Tony Pucci
I liked this book as a kid, liked the puns, liked the story and the sense of adventure, as well as the magical setting. Thought I'd reread the Xanth books again as an adult, and after finishing the first two books, I realized that Piers Anthony is a bit of a misogynist, and I lost my taste for the series.
Robert Bryant
I am quite a fan of this series so far and book #4 is as strong as any of the first three. Piers Anthony's world of Xanth is a fun, adventurous place with hilarious "punny" names and titles. The characters are as well written as the world, and have endeared themselves to me in the first four book. I look forward to #5!!
Mark Dewey
Piers Anthony is actually quite a good author, and I would read his stuff still if it weren't for such as the occasional harpy that he throws in there. I mean, you don't see them or anything and he doesn't describe them in detail, but they are still naked on top and I just don't feel right reading a book with that imagery anymore—not that I entirely did then, either.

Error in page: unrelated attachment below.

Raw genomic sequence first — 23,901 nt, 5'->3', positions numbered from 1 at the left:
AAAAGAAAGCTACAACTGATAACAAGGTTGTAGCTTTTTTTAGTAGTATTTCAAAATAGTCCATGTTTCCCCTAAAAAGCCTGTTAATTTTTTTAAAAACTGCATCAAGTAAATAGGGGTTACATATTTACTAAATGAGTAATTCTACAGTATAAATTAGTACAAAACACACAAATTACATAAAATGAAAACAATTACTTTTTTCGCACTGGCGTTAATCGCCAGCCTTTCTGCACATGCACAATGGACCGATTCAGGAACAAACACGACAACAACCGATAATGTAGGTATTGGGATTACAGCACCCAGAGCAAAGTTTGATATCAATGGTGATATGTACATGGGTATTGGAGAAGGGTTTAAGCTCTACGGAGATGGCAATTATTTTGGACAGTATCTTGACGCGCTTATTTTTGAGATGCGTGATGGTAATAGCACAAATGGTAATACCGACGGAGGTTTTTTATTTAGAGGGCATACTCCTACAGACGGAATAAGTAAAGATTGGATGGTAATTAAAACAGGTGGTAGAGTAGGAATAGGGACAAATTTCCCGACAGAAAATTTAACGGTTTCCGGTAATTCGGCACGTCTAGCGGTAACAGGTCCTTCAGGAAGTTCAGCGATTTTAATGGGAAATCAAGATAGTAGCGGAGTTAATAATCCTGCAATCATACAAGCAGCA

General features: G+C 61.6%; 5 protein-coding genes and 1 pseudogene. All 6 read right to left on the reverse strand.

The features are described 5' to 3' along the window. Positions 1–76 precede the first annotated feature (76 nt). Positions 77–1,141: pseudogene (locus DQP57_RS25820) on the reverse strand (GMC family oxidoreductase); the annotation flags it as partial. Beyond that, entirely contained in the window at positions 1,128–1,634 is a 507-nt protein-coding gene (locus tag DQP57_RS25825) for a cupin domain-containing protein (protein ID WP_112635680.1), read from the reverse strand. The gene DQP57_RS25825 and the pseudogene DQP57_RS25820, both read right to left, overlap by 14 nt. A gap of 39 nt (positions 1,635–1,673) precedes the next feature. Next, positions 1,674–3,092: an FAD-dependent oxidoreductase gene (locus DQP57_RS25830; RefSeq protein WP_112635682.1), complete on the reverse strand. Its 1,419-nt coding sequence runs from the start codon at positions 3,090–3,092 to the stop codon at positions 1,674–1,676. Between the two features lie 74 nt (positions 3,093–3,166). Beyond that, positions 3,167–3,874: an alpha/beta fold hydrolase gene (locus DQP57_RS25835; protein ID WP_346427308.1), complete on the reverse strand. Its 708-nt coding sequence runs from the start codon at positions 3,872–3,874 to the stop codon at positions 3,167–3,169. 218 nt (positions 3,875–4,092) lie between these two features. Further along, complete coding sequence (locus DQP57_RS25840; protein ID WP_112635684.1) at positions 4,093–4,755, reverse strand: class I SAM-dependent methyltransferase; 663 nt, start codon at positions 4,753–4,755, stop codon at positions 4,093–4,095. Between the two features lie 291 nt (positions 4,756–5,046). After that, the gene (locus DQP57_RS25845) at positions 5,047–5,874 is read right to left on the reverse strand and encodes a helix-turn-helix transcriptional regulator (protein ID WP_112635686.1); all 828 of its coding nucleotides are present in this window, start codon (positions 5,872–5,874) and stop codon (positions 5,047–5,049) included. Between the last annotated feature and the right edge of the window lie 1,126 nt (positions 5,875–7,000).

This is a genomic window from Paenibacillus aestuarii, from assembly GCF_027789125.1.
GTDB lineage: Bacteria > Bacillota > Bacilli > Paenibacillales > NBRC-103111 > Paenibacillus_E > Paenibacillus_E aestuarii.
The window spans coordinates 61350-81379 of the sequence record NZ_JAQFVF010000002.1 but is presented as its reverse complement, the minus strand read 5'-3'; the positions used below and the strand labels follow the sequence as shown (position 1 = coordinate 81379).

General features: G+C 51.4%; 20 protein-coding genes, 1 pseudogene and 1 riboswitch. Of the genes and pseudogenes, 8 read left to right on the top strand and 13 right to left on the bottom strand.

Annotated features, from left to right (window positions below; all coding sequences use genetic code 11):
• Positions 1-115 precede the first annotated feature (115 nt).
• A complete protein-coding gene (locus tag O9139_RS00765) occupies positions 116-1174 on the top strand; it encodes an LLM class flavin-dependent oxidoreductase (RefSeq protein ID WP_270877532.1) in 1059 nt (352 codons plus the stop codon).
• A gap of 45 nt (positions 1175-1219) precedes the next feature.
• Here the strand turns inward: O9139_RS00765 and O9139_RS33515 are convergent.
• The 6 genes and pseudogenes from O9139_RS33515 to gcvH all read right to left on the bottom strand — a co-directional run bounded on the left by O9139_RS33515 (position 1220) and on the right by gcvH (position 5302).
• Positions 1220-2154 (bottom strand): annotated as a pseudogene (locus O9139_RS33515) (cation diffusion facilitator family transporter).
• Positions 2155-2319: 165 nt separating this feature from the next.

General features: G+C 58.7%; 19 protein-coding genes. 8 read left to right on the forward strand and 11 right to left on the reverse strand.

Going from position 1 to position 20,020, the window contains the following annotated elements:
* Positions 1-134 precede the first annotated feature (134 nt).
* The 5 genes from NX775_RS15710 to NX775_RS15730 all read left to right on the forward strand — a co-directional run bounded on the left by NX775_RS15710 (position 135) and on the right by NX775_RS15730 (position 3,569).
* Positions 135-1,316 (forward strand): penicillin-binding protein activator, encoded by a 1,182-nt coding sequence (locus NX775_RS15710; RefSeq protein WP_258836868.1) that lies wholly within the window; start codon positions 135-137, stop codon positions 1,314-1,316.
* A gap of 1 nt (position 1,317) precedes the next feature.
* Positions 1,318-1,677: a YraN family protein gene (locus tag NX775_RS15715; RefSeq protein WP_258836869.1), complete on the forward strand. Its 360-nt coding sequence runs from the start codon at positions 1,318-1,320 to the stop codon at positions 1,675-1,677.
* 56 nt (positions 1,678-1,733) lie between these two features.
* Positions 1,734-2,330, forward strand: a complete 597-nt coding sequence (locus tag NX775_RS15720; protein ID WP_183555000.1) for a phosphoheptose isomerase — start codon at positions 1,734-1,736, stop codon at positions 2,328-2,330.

I like Anthony's ability to conjure a sense of the magic of the story. There really is a lot in his books. It's maybe not the most
Piers Anthony's Xanth series is a comedic take on the typical fantasy novel, set in a land roughly the size and shape of Florida, where magic is real and everything is more literal. This particular book follows Dor, the heir to the throne, and Irene, his future Queen, as they attempt to find the real king and queen in Mundania (also known as "the real world"). I won't bother with plot summary because I don't think it would be very informative. The book had some very clever moments (though some p ...more
someparts army
In this 4th installment of the "Magic of Xanth" series, Anthony tells the story of how Dor, after being crowned regent, must locate and rescue King Trent of Xanth in his absence.

In my opinion, this is the worst book in the series so far. Anthony makes it ABUNDANTLY clear his stance on cultural taboos like nudity and sexuality, even more-so than in the rest of the series. More pages are spent on 16-year-old Dor and 15-year-old Irene's innuendo-filled romancing and groping than on the rather unsa
Melissa Varady